As reported in today’s Wall Street Journal: “A document dated Feb. 12, 1997, describes internal company deliberations over how to report ‘Study 15,’ a study comparing Seroquel to Haldol, an older-generation psychiatric drug. In the document, an AstraZeneca employee named Richard Lawrence writes to his team that one of his colleagues had done a great ‘smoke and mirrors job,’ and another had suggested an approach that ‘should minimise (and dare I venture to suggest) could put a positive spin (in terms of safety) on this cursed study.'” (See “AstraZeneca Papers Raise Seroquel Issues“.)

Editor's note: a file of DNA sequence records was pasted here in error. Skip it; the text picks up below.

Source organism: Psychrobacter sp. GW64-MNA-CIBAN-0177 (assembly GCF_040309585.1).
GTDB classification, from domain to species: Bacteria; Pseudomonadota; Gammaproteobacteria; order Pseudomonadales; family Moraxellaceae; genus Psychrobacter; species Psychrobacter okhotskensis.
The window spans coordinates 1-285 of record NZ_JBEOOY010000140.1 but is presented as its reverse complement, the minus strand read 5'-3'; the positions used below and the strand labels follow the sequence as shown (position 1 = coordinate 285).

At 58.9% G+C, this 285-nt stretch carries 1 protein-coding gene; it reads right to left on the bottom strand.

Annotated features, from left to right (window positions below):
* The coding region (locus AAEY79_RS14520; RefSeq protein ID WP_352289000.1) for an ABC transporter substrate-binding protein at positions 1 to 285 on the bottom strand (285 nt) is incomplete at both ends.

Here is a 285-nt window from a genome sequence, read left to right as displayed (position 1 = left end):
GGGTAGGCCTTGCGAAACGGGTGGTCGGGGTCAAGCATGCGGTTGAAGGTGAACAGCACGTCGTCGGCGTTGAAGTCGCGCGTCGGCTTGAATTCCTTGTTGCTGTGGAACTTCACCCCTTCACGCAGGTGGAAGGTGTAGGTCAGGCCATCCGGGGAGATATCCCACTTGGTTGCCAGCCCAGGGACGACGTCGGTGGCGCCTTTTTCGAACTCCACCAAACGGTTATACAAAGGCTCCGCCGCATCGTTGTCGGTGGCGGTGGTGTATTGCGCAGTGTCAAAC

This “raises further questions about whether AstraZeneca kept a lid on unflattering Seroquel studies,” said the article. Duh!
This kind of thing is JUST what I was talking about in my previous post (see “Drug Fact Box: It All Depends on What You Mean by ‘Fact’“) about drug safety “facts” presented in consumer-friendly drug “Fact Boxes” proposed by Dartmouth researchers, who at this very moment are testifying before the FDA. Bob Ehrlich suggested that post-marketing data obtained by drug companies should be included in such boxes even if “less than perfect.” Yes, after adding “positive spin” to the facts I suppose!